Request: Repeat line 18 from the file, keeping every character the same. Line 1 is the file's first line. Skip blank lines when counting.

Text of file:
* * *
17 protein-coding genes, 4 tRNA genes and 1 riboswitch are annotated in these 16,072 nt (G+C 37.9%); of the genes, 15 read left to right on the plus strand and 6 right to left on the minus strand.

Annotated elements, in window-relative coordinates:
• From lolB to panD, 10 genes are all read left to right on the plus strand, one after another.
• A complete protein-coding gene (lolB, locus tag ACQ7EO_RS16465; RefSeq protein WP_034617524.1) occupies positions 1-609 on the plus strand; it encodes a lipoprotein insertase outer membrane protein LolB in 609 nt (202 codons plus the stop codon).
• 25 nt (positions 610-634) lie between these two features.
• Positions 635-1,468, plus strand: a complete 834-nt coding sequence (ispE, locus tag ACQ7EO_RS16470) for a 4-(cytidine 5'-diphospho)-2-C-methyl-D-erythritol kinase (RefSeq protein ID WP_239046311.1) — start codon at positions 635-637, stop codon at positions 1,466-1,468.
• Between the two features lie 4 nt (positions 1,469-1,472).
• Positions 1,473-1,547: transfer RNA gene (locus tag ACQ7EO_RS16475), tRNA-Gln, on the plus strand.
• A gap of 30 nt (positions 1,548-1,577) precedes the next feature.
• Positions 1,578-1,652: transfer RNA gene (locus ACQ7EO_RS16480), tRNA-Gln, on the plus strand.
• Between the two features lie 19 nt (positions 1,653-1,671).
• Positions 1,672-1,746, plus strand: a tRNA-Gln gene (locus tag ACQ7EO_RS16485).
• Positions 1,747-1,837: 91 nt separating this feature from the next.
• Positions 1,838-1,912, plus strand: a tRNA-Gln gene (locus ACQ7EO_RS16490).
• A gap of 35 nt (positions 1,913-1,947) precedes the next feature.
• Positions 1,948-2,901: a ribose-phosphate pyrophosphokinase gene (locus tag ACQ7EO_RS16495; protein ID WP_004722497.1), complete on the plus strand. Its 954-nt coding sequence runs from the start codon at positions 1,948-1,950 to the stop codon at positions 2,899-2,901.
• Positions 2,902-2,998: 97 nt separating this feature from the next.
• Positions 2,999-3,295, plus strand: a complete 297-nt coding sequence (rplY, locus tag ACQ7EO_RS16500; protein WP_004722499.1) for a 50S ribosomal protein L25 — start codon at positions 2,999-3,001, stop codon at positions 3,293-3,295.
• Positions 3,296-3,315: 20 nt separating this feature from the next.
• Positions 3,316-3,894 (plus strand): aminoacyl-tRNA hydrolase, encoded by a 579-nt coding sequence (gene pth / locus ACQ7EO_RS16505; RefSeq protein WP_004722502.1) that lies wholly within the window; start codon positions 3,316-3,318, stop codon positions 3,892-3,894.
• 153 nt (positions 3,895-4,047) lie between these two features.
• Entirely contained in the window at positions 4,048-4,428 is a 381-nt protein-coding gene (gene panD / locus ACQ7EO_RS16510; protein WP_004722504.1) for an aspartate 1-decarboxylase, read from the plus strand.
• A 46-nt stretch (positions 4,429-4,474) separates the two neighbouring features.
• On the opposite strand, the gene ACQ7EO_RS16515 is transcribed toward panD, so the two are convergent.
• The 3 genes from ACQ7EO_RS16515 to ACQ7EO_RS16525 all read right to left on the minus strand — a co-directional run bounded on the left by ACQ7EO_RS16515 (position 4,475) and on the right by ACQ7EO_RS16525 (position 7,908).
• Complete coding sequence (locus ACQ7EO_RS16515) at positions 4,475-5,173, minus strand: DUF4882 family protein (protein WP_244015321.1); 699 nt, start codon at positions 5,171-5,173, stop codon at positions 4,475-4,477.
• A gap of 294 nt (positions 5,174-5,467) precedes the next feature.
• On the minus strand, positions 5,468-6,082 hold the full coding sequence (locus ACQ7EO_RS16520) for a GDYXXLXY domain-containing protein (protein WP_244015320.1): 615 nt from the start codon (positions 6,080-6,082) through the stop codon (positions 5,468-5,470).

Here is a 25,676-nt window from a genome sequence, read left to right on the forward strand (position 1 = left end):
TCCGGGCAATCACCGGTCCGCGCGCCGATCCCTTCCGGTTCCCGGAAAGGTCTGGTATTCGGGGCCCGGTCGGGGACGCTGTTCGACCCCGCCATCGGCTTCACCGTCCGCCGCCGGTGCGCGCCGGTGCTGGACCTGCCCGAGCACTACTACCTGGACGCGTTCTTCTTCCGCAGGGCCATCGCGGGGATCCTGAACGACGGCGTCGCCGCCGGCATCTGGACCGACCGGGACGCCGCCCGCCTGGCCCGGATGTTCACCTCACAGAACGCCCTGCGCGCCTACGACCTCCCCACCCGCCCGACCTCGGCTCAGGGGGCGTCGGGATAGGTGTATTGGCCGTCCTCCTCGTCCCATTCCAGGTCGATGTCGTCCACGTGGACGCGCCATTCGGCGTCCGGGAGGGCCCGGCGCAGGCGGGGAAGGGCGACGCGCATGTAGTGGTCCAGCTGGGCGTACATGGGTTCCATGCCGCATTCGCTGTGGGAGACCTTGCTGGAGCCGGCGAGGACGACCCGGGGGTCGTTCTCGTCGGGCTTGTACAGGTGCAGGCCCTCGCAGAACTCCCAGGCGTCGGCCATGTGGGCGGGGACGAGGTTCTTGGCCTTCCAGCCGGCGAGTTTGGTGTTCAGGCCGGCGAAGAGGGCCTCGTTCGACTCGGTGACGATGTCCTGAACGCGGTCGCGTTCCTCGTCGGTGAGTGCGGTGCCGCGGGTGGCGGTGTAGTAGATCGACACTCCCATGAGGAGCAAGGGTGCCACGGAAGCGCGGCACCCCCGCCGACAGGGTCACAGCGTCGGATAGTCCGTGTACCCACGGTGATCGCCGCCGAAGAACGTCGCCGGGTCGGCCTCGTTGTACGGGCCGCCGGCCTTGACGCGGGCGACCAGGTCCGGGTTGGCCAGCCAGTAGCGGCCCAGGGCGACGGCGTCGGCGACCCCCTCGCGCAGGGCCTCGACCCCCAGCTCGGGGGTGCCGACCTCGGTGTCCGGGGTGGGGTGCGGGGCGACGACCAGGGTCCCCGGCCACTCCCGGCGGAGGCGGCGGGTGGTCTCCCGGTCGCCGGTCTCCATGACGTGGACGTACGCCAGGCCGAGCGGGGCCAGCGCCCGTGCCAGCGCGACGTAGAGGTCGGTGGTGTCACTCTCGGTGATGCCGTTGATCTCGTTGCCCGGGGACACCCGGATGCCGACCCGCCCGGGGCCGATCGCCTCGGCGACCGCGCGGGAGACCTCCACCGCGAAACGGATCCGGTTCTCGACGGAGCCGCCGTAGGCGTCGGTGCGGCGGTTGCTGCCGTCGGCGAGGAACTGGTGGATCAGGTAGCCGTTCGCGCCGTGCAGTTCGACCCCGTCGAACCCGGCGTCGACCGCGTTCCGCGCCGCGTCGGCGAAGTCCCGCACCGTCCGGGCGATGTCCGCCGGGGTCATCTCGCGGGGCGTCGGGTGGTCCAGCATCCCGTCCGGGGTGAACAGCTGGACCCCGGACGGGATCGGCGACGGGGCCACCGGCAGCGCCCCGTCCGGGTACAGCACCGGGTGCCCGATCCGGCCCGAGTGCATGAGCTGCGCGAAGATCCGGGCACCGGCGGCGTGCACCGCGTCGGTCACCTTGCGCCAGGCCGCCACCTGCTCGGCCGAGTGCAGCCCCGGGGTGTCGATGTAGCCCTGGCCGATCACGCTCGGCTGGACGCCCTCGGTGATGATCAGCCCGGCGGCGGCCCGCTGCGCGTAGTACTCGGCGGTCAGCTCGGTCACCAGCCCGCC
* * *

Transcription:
• Positions 2,999-3,295, plus strand: a complete 297-nt coding sequence (rplY, locus tag ACQ7EO_RS16500; protein WP_004722499.1) for a 50S ribosomal protein L25 — start codon at positions 2,999-3,001, stop codon at positions 3,293-3,295.